Dark Animal

This body of work tells a complicated story, one that developed over a period of a dark personal and national mood. It began with light, the birth of my first daughter in 2008, and the successful conclusion of a six-year body of figurative oil paintings that investigated family attachment and loss surrounding a coastal, ancestral home.

But as the world felt the tremors of economic uncertainty, I too felt a looming disquiet as I watched the division of myself into artist and parent. As I willingly took on extra childcare responsibilities between myself and my salaried wife, I felt shame when I regretted the compression of my creative time. And while I embraced being lucky enough to be closely entwined in my beautiful daughter’s life, I couldn’t ignore the signs in my sketchbooks.

I have long used stream-of-consciousness sketching and image manipulation to provide the content of many of my paintings. As I was re-immersed in the children’s stories shared with my daughter, I began to absorb their metaphorical depictions of animals. But I found myself struggling to accept the ominous images that bubbled up, and resisted many of them from coming forth.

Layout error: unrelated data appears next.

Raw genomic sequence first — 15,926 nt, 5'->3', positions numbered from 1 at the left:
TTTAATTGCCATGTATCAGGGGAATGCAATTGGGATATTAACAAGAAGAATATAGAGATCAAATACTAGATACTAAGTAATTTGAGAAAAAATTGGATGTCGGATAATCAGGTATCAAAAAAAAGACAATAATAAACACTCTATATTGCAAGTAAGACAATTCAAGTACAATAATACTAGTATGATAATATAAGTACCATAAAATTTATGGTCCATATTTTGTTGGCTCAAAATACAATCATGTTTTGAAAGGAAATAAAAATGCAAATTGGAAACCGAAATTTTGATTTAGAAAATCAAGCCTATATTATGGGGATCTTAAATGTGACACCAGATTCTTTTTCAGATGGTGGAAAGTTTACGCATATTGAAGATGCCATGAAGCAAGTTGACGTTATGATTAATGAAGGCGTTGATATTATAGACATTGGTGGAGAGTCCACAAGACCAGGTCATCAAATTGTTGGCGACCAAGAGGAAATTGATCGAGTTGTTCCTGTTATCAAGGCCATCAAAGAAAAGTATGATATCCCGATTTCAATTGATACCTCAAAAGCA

Then in 2011, a serious cancer diagnosis brought me focus and humility, and I gained perspective on the messages my own paintings were telling me. Doubt can be unhinging, but I was reminded that once examined, doubt can also yield enlightenment. It was as tools in this pursuit that my paintings proved useful, as they have in the past. I had generated a potential narrative in them like a machine stores potential energy, and I found that with that power source I could map and remap my own interpretations of the memories or emotions that brought them into being.

The animals in my paintings predominantly inhabit the coastal landscape surrounding the lost family house of the previous series, where I still find beauty and solace. It would be a gift if the wonder and menace in the paintings urge others to find their own meaning too, and we may find the darkness was like the passage of a cloud’s shadow, leaving us once again in sunlight.